What experience do you have that uniquely qualifies you to be the Adams County Tax Assessor?

Douglas Atkins: The experience that I have that uniquely qualifies me to be the Adams County Tax Assessor is that I am a landowner. I have assessing experience, and I am involved in the community and hear what the taxpayers are looking for. I have been in the customer service industry my entire life.

When working as a public figure you must be able to go above and beyond. In the past 10 years I have worked closely with the city and county officials in the Miss Lou and other surrounding areas and understand the needs of a transparent and efficient government.

Larry Hughes: I have been a public servant for 24 years. I have also been able to work with a staff of employees and treat people with respect. I’m very comfortable working with people one-on-one. I have the skills to work as a team player. I have property and casualty license in the insurance business for the states of Mississippi and Louisiana.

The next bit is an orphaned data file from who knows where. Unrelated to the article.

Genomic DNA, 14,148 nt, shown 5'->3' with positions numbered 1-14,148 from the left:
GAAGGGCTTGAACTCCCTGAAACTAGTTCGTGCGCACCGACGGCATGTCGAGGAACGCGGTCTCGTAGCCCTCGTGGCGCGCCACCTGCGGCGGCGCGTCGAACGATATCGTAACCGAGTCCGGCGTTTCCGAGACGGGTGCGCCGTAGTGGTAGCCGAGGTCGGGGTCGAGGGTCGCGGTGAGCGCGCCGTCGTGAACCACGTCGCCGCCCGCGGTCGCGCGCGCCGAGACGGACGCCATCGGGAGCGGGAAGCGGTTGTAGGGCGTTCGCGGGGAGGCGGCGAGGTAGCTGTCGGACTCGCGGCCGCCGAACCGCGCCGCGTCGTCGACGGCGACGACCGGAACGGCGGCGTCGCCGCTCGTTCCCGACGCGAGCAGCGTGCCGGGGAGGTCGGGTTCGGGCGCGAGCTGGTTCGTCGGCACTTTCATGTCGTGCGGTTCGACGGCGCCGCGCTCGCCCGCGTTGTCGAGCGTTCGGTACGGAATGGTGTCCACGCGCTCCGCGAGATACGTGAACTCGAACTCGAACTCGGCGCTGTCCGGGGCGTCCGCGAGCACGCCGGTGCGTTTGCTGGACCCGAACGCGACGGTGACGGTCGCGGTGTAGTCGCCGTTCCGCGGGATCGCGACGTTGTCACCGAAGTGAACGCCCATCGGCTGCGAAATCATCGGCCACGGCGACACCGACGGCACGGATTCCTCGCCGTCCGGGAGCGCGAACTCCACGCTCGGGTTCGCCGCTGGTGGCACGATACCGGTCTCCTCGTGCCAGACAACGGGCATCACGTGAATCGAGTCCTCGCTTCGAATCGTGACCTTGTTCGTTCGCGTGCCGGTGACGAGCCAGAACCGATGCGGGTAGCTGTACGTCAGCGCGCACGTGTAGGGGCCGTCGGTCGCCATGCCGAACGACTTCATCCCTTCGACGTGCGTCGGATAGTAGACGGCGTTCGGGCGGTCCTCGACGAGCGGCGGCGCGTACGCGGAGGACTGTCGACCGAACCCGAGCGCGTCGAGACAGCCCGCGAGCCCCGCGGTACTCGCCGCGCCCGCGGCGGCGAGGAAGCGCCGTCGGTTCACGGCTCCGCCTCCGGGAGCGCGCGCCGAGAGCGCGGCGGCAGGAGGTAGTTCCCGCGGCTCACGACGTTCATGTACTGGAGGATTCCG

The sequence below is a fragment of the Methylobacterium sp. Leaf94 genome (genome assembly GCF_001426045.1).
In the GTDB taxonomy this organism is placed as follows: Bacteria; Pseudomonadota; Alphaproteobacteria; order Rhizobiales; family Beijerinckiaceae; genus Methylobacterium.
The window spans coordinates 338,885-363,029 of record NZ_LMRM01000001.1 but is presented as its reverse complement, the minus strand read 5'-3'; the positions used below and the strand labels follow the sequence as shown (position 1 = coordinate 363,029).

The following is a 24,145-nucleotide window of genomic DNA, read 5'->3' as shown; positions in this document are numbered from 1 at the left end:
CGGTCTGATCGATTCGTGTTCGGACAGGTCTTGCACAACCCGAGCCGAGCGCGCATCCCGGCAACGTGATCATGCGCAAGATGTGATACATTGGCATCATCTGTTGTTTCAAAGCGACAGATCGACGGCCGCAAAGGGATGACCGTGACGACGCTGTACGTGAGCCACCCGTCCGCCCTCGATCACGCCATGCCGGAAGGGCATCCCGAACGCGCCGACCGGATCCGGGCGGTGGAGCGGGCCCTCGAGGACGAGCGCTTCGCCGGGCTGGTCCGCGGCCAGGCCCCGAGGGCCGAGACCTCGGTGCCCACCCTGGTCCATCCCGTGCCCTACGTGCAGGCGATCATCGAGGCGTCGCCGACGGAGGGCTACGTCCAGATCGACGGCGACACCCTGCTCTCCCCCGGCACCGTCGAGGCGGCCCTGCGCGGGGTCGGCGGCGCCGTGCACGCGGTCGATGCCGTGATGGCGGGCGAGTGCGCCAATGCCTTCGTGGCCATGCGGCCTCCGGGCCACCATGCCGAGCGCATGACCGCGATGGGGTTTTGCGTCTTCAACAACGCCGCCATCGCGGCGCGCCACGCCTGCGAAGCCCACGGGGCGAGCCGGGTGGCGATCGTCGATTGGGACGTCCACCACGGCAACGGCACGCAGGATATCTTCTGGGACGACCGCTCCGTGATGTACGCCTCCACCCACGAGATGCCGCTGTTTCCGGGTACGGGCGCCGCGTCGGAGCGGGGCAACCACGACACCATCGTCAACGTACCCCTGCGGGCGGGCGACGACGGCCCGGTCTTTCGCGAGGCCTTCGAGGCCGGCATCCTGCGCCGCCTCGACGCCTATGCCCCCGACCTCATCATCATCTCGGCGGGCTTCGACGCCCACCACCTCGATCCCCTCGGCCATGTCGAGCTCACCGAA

Michael Pace: I am the ONLY experienced candidate. I am the ONLY knowledgeable candidate when it comes to running this office. I have the highest designation available for this office (MAE — Mississippi Assessment Evaluator — given by the Department of Revenue). The other candidates cannot get this designation any sooner than three years. I am also a State Certified Residential Real Estate Appraiser, and a member of the International Association of Assessing Officers. Real estate valuation is my career, even before I began working for the Tax Assessor’s office. If another candidate were to get elected to this office, he would either have to keep me or contract the position to an assessment firm. I assure you that contracting my current position would increase the budget. I can continue to perform the duties of this office by being elected thereby reducing cost to the taxpayers.